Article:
15 years after launching from Earth at record speed, New Horizons is on the verge of reaching a new milestone in the flight distance that only four other probes have crossed.
At 8:42 a.m. on April 18, Hanoi time, New Horizons will fly 50 astronomical units (AU), or 50 times the distance between Earth and the Sun (7.5 billion km). At this distance, the ship will take over 6.5 hours to transmit signals to Earth while traveling at the speed of light.
New Horizons is the fifth longest flying spacecraft on Earth. The Pioneer 10 launched in 1972 was the first probe spacecraft to cross the asteroid belt and fly over Jupiter, reaching a distance of 50 AU on September 22, 1990. Currently, the ship is located approximately 129 AU from Earth. Its junior model, the Pioneer 11, hit the 50 AU mark a year later, in 1991. The ship was launched in 1973. In addition to flying over Jupiter, it was the first probe to directly observe Saturn. Currently, the vehicle has stolen 105 AU from our planet.
NASA launched Voyager 1 on September 5, 1977, 16 days after the launch of its twin, Voyager 2. Voyager 1 studied Jupiter and Saturn, while Voyager 2 explored Uranus and Jupiter. Currently Voyager 1 and Voyager 2 are located 152 AU and 127 AU from Earth, respectively. Unlike the Pioneer 10 and Pioneer 11 which went out of business a few years ago, the Voyager duo still exists. At this time, neither the Pioneer nor Voyager ships are near New Horizons. Its closest probe is NASA’s Juno spacecraft.
To highlight the distance Voyager 1 traveled, NASA pointed the ship’s camera at the inner edge of the solar system when it was about 40.11 AU from Earth. The result, titled “Family Portrait”, shows six planets including Venus, Earth, Jupiter, Saturn, Neptune and Uranus. However, at a distance of 50 AU from the Sun, New Horizons could not do this.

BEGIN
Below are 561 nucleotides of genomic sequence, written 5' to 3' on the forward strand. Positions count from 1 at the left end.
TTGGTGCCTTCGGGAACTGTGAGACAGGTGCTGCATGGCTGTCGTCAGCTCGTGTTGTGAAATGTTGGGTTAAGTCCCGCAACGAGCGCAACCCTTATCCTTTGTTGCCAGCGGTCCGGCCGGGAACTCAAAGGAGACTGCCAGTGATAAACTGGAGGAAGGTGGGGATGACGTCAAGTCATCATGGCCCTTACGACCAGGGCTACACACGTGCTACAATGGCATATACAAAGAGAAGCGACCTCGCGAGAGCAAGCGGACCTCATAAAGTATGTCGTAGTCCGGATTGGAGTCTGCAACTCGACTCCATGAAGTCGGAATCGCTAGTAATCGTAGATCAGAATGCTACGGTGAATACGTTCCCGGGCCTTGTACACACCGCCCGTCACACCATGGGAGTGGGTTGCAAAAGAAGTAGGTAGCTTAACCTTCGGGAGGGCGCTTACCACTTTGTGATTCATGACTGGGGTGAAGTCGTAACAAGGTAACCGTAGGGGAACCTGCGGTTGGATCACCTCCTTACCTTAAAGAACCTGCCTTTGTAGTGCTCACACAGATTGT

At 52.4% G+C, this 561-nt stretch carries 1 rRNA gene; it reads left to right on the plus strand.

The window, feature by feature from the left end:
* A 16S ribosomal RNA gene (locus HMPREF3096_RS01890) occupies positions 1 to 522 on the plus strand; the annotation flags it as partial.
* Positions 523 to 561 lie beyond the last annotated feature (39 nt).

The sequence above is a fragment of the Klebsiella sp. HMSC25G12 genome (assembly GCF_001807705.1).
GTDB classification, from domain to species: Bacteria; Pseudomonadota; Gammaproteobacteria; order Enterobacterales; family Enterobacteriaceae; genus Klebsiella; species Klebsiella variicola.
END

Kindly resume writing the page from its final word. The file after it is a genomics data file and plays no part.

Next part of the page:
“The algorithm shows that this activity will burn the camera because we are pointing it at the Sun,” said Alan Stern, principal investigator for the New Horizons project at the Southwest Research Institute in Boulder, Colo. “Even at such a great distance, the Sun is too bright for a long-range camera, which is calibrated to accommodate Pluto’s faint light. So we won’t do it until now. Crossing the Kuiper Belt after many years. Instead, Stern and his colleagues headed to New Horizons and the Voyager 1 side, marking the first time that a spacecraft in the Kuiper Belt had photographed the location of another ship moving through the interstellar space.
The 50 AU mark means the New Horizons vessel has exceeded its expected life. New Horizons flew over Pluto, returning a close-up image of the planet with its moons in July 2015, when the ship was 39.2 AU from the Sun. Researchers hope they can find another target before the New Horizons ship runs out of fuel. Despite taking power from nuclear batteries, the ship’s plutonium supplies are generating 33 watts less each decade. In the late 2030s, when New Horizons stole nearly 100 AU from the Sun, it may have too little fuel left to operate.